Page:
I was outside snapping this photo with my phone, and remembered it was New Year’s Eve, and thus the last sunset of 2011. That got me to thinking about how it would have been, “back in the day.”
I’d have been getting tuned up for the evening by now, slightly tipsy (to the extent that I wasn’t permanently tipsy, there at the end), and making jokes about “amateur night.” That’s what we called New Year’s Eve, referring to all the drunks who couldn’t handle their liquor, and how dangerous it was to be on the road when they were rushing around looking for that last party where they could ring in the new. That didn’t stop us from getting drunk, we just stayed home.
Drinking surrounds celebrations in our Western traditions. I guess other traditions have their own ways of mood-altering to celebrate, and certainly we Westerners have a variety of recreational chemicals to hasten us on our way to “happiness,” but in our society alcohol is overwhelmingly the drug of choice. We take to heart Ben Franklin’s declaration that “beer is proof that God loves us and wants us to be happy,” and on New Year’s Eve we don’t hesitate to travel other roads to happiness as well.
And you know what? That’s OK for most of us. The fact of the matter is that roughly 80% of folks don’t even want to get drunk when they drink. They get the buzz, relax a little, and then just…stop drinking for the evening. Those are the folks who walk away from a half-full glass of wine, an unfinished beer, and leave people like me a bit mystified and just the least bit annoyed. At most any celebration that isn’t held in a bar, eighty out of a hundred of the guests will drink that way, or won’t drink at all.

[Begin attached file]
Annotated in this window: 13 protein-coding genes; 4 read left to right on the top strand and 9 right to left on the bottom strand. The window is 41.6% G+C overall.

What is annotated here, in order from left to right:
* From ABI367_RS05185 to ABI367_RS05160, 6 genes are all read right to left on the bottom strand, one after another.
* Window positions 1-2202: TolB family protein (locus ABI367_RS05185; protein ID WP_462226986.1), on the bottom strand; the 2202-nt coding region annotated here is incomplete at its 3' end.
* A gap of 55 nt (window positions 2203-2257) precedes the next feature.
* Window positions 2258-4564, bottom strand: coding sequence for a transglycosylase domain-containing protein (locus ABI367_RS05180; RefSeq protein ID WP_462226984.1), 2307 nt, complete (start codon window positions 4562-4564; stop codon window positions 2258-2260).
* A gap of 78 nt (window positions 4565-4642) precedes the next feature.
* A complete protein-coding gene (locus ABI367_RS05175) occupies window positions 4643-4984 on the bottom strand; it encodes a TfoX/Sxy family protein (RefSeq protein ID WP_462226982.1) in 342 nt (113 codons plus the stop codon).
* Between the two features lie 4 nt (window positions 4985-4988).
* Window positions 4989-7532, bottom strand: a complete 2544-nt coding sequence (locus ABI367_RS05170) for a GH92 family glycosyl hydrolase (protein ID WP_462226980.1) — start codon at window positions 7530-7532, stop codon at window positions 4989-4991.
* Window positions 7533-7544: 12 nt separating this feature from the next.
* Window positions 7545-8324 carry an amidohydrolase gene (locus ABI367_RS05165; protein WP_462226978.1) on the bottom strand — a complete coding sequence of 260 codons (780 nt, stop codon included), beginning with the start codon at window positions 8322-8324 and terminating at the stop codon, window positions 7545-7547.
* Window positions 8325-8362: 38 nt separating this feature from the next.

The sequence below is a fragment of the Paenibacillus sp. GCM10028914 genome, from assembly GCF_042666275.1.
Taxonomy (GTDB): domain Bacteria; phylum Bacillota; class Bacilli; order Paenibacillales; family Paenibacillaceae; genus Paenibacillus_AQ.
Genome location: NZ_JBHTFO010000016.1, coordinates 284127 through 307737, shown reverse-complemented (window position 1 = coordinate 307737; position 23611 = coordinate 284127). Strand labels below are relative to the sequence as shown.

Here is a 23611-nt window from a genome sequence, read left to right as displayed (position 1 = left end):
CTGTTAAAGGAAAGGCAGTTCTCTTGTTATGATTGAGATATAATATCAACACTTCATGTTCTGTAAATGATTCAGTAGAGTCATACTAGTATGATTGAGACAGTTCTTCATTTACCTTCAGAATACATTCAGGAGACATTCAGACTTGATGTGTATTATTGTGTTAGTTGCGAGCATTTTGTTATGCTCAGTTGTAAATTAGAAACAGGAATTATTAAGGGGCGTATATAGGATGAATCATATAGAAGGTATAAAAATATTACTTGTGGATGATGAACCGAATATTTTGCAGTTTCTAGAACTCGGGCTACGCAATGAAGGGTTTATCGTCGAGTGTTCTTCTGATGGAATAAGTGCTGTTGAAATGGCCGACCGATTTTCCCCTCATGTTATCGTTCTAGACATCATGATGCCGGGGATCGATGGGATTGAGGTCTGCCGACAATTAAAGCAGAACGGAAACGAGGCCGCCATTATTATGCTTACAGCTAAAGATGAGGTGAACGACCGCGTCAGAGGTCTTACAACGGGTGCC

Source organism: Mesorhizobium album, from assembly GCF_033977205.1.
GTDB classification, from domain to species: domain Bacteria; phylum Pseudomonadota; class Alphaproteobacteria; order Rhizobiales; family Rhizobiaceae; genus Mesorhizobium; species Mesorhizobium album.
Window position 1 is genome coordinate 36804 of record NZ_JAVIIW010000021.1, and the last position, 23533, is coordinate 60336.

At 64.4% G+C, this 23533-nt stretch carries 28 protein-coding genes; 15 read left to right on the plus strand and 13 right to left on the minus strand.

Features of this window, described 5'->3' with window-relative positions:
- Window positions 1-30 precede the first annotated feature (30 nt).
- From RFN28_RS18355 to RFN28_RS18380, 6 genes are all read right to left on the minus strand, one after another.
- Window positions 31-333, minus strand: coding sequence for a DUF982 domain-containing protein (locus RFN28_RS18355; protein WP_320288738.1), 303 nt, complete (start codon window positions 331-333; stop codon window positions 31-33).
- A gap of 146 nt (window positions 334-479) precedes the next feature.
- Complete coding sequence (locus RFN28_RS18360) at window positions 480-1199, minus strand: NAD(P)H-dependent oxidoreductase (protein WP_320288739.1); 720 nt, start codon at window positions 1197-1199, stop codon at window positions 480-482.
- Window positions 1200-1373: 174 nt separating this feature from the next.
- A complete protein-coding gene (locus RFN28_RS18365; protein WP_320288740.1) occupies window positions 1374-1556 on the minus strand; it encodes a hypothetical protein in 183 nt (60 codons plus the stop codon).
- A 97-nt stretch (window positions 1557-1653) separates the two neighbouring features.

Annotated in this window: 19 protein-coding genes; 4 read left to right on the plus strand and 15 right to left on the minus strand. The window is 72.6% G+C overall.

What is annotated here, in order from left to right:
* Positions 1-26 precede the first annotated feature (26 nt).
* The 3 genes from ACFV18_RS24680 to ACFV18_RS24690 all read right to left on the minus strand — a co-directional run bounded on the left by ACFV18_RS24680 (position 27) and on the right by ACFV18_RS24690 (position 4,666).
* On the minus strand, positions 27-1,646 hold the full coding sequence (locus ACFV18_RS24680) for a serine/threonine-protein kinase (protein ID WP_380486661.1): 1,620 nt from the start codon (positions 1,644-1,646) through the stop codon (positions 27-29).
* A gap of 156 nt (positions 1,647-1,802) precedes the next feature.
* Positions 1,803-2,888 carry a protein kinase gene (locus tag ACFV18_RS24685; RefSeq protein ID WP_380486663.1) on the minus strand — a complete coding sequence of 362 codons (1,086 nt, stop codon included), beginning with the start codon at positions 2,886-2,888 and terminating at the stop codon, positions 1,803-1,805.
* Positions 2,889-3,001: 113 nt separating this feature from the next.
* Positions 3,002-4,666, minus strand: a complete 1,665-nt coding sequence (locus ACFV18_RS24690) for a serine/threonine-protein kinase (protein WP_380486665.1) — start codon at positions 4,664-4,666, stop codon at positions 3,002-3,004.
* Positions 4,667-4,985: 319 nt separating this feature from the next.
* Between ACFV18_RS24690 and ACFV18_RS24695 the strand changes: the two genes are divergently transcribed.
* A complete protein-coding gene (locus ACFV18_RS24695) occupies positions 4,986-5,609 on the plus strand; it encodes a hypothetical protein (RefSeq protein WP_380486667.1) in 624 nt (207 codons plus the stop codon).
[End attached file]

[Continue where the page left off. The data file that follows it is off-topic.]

The rest of us — well, we don’t fare so well. One of the prime indications of a booze problem is getting more intoxicated than we intend to. Another is the ability to drink “amateurs” under the table. Both of those danger signs are well-known. Despite that, I managed to remain happily unaware for about twenty-odd years. But that was then. These days I don’t worry about things like that. I know that as long as I keep my head in the right place and do the things that have helped me stay sober over the years, I’ll be safe and happy this New Year’s Eve.
As long as I stay off the road, that is. It’s Amateur Night, but now it’s the other pros that I worry about.